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Open the door on the inlet port and look inside. You should see 2 small pins. These pins are spring loaded to make contact with the metal end of your hose when you plug it in. Two low voltage wires are screwed to the underside of these pins. The low voltage wires go all the way back to the low voltage switch/relay on your central vac power unit.
Sometimes one or both of these pins will just break so that they don't make contact with the end of your hose. If you see no pins or just one then you will have to replace the inlet cover.
If both pins are present; push down on them with your finger. If you feel resistance then your inlet is probably OK. CAUTION: IF YOUR CENTRAL VAC INLETS HAVE A 110 VOLT CONNECTION, REMOVAL/REPLACEMENT OF YOUR INLET SHOULD ONLY BE DONE BY A QUALIFIED ELECTRICIAN.
Remove the two screws in the faceplate. Carefully slide the inlet cover out. Check the two screw on wiring connections. Make sure both wires are securely attached and that there are no breaks.
If neither of the above fixed your problem, you may have a broken or disconnected wire somewhere between this inlet and the low voltage witch at your power unit.
You main low voltage line from the vac to the house is likely disconnected. Start by looking at the connection where the small wires enter the vac. Touch across those two wire terminals with a screwdriver or needle nose pliers and the vac should start.If it does, inside the home those same wires run along your pie to each inlet. Somewhere along the pipe path the wires have been disconnected or broken.. Think back to any area where work has been performed or face plates removed for painting, etc. Remove each inlet one at a time and look for a loose connection on the screw terminal at the back of the inlets. When reinstalling be certain each wire is tidy and connected to only one screw terminal at the back of the inlet. Once all inlets are connected in line you will have a complete circuit back to the vac. Post back with results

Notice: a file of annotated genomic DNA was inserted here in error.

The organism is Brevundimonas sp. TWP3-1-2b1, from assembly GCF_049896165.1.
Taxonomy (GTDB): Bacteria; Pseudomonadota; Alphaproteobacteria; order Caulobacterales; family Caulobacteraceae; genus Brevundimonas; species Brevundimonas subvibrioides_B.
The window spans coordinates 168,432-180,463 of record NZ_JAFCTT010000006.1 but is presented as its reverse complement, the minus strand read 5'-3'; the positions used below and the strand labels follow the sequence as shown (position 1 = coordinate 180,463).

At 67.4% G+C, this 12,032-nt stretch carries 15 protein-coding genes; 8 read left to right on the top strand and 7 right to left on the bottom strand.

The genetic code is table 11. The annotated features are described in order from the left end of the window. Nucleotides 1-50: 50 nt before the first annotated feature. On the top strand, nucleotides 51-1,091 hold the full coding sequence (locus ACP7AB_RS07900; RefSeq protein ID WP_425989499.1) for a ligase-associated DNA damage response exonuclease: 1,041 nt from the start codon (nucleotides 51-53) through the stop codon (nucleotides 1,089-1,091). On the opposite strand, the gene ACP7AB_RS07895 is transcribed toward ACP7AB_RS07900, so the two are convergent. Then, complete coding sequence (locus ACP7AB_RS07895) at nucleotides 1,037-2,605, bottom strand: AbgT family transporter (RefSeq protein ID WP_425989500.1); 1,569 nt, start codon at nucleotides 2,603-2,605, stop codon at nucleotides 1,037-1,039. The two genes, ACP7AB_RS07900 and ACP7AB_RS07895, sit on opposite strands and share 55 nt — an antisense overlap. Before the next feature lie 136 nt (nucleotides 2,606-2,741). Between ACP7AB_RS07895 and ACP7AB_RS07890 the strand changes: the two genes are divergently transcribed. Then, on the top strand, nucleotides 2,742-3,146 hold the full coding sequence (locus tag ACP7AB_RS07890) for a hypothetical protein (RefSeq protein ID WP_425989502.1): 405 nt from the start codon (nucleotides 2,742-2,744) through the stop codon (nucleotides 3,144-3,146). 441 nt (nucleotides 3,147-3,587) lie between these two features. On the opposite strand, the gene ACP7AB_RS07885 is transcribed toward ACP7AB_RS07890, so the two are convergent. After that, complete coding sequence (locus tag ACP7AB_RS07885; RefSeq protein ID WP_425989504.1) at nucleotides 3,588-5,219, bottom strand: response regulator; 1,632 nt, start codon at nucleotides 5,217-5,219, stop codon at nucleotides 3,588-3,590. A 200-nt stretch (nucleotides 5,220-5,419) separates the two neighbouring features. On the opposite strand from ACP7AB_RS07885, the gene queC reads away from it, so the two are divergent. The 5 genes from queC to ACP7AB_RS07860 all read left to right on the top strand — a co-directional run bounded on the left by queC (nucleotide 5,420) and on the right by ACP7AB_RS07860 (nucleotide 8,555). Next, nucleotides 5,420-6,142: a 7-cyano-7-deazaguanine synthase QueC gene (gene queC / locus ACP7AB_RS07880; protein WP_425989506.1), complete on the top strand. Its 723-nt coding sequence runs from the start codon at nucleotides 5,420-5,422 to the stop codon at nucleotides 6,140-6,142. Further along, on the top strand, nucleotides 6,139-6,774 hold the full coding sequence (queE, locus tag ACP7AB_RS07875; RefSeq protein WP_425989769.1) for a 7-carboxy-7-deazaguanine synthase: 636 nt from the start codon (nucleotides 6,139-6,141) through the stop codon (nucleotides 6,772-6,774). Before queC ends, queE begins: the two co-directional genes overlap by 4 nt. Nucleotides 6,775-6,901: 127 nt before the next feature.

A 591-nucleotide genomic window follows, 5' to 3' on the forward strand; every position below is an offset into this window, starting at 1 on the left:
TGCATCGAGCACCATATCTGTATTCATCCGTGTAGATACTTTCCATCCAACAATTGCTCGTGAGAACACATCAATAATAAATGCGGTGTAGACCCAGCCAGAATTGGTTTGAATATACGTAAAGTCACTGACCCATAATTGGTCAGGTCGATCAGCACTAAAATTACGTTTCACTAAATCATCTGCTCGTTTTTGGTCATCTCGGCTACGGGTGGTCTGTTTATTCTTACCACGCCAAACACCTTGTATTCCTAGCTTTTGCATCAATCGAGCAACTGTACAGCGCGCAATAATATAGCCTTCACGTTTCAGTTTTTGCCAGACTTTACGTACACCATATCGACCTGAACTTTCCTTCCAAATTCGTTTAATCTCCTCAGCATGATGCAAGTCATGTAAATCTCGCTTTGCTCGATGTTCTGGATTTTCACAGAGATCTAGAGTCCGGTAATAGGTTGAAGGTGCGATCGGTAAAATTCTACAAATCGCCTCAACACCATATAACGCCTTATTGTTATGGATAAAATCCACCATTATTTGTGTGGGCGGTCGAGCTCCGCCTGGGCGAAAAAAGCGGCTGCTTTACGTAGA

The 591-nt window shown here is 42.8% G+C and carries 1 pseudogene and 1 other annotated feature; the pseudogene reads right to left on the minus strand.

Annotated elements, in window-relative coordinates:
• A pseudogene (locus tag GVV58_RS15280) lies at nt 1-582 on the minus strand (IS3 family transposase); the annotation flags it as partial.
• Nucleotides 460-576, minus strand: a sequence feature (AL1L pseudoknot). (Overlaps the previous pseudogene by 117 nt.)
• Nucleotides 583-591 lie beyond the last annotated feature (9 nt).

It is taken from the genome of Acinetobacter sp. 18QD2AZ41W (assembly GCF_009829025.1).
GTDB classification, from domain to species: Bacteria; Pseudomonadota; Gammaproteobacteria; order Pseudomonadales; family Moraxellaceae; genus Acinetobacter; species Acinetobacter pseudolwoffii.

Remove the face plate from the wall and test the low voltage wiring behind. Before undoing the screws where the wiring connects, reach inside the inlet and feel the two brass pin connections. There should be spring tension behind each. Underneath the screws where the wires connect there is a spring which pushes on the brass terminal in the inlet so do not remove the screws fully. The wiring is low voltage so you can short across the terminals with and insulated set of pliers.If you do this and the vac does not start you need to check where the inlet wiring connects into the main wiring circuit. It should run along the pipe. There should be continuity from each wire back to the vac itself. Post back to advise how you make out.
You have not posted a brand, however central vacs with an internal hanging `self cleaning ` filter seldom contain another filter with the exception of Eureka or Kenmore which may have a secondary optional paper filter installed. Check the bucket and the gasket first. Eureka and Kenmore made by Eureka are prone to a defective gasket which disintegrates with wear. The bucket should sit snug on any unit with no play. To test for proper suction check at the vac intake itself. If the suction is strong here and weak elsewhere your problem will be either a clogged vac line, a leak in a pipe or an inlet door sagging open, last of all a clogged or partly clogged hose. Check your hose by dropping a coin through the handle and shaking it down to the other end. If a coin makes it through your hose is clear. You can test each inlet with a numbered tissue and your hose. Mark one for each inlet and check the tank to see what made it through. If any fail to make it through, go to that inlet with another vac and draw the blockage backwards out the inlet. Then retest Also listen for a hiss at each inlet with the hose plugged in elsewhere. The hiss indicates a leak behind the inlet in the wall. Check for worn seals or misaligned o rings in the backing plate where the inlet connects. Last of all inspect the pie for possible cracks from impact . If you listen closely you will hear an audible echo along the pipe path (even within the wall) if a connection has separated or a pipe is damaged. Please post back with what you find or if you need more help.